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Ancient Rome and the Construction of Modern Homosexual Identities$
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Jennifer Ingleheart

Print publication date: 2015

Print ISBN-13: 9780199689729

Published to Oxford Scholarship Online: October 2015

DOI: 10.1093/acprof:oso/9780199689729.001.0001

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Sex and the City

Sex and the City

Petronius’ Satyrica and Gore Vidal’s The City and the Pillar

Chapter:
(p.161) 8 Sex and the City
Source:
Ancient Rome and the Construction of Modern Homosexual Identities
Author(s):

Nikolai Endres

Publisher:
Oxford University Press
DOI:10.1093/acprof:oso/9780199689729.003.0009

Throughout his long career, Gore Vidal was keenly interested in queering Roman antiquity. In his The City and the Pillar, usually considered the first gay American novel, Jim Willard, the protagonist, is in search of ‘his other half’; he wants ‘an ideal brother, a twin’ and longs for ‘a sense of identity, of twins, complementing one another’. While critics have traced this quest back to Aristophanes in Plato’s Symposium, this chapter suggests that Vidal’s novel and its exploration of masculinity, identity, and desire appropriates the Satyrica. This chapter argues that Vidal took from Petronius’ Encolpius and Ascyltus an erotic model that is more valued in the modern gay world than Greek παιδεραστία‎ (paiderastia), insofar as it offers a paradigm of erotic reciprocity that transcends the categories of ἐραστής‎ (erastes) and ἐρώμενος‎ (eromenos), tantalizes with the possibility of a long-term relationship, and unabashedly celebrates sex in all its complexities.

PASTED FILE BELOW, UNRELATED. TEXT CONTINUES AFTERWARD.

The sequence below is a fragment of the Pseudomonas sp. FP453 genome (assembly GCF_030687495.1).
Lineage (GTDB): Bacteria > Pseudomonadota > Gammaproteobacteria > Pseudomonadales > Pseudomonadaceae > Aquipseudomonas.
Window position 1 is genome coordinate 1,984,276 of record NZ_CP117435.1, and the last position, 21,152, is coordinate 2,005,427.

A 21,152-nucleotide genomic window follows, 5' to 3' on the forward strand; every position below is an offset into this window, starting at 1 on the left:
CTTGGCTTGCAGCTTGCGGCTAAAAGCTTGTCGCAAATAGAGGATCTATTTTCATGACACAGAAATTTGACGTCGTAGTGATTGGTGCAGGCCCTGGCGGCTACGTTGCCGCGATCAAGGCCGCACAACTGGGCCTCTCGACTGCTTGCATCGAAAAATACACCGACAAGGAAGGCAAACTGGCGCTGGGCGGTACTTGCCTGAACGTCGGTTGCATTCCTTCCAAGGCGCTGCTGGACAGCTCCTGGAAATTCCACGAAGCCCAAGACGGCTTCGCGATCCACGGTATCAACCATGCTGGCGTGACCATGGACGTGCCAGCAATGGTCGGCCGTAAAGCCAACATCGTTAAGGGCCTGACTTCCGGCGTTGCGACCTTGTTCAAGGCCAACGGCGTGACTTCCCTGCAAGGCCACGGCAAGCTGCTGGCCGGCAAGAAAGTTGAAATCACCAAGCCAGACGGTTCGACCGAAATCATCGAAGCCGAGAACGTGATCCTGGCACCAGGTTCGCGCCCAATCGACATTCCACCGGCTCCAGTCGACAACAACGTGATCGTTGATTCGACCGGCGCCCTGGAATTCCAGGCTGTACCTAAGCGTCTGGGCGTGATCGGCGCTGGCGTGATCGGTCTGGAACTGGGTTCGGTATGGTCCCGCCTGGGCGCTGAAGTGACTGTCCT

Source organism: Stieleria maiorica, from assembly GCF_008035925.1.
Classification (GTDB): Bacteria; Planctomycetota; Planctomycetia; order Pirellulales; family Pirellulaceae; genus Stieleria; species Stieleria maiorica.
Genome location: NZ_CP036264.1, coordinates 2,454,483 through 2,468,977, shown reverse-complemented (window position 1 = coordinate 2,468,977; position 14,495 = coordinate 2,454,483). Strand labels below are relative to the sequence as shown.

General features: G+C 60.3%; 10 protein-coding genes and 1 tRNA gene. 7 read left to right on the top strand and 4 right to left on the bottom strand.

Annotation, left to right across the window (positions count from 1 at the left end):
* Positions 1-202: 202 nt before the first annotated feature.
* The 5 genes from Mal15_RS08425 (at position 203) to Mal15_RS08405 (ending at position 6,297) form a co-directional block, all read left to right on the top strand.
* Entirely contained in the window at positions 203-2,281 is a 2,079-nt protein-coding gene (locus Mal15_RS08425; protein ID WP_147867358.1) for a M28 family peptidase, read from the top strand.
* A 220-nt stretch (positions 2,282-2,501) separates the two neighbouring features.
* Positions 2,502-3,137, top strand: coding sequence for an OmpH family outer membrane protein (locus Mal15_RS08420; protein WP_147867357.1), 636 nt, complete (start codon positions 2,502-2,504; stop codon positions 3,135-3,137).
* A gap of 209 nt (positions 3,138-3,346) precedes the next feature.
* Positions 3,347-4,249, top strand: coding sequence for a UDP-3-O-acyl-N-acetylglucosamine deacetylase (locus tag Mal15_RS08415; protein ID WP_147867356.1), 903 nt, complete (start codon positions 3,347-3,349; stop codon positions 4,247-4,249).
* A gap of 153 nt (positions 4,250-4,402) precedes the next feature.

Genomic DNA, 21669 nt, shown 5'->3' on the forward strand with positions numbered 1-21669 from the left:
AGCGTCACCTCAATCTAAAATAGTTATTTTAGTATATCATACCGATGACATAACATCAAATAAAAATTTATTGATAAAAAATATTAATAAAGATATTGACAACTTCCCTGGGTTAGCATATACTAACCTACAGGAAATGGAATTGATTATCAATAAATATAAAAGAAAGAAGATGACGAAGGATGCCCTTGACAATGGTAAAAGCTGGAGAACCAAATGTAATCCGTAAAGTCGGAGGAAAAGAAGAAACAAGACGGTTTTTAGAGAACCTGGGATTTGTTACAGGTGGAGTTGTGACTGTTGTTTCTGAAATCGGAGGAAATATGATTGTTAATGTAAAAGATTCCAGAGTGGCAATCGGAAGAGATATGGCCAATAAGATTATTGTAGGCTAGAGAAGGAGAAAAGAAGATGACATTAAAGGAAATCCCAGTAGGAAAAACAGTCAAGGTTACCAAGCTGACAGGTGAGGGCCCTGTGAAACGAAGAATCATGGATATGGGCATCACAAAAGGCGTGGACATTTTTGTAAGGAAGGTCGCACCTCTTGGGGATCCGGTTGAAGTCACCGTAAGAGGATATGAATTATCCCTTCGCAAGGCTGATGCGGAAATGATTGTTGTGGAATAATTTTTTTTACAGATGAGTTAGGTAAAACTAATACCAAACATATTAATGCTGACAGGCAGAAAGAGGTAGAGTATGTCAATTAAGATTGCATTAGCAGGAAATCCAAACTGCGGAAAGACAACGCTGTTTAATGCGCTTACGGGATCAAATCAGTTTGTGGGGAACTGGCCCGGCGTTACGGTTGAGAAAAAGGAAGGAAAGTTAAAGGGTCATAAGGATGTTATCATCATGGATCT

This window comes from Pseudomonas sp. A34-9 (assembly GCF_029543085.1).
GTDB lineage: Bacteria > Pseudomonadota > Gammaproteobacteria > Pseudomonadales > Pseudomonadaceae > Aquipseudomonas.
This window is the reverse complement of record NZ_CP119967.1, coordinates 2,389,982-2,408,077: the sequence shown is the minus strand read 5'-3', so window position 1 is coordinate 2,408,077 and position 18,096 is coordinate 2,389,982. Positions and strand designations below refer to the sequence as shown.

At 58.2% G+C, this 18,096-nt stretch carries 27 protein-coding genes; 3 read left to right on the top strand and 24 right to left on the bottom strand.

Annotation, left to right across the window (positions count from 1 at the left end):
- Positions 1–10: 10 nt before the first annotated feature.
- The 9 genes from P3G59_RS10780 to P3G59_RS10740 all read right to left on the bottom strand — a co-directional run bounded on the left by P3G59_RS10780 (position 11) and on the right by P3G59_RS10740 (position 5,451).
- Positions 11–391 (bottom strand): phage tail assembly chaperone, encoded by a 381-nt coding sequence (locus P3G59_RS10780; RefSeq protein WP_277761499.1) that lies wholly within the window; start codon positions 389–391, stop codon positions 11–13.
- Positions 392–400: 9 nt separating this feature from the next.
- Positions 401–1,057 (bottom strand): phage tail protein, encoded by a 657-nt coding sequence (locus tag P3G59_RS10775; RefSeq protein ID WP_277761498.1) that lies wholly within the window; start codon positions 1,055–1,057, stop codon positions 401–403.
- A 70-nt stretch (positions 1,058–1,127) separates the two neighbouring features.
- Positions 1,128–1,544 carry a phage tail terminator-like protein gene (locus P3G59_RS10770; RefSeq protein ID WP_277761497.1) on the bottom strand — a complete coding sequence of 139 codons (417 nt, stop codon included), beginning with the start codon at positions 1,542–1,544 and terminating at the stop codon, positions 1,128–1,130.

Keywords:   Gore Vidal, Petronius, Satyrica, Plato, Symposium, erastes, eromenos, erotic reciprocity, sex

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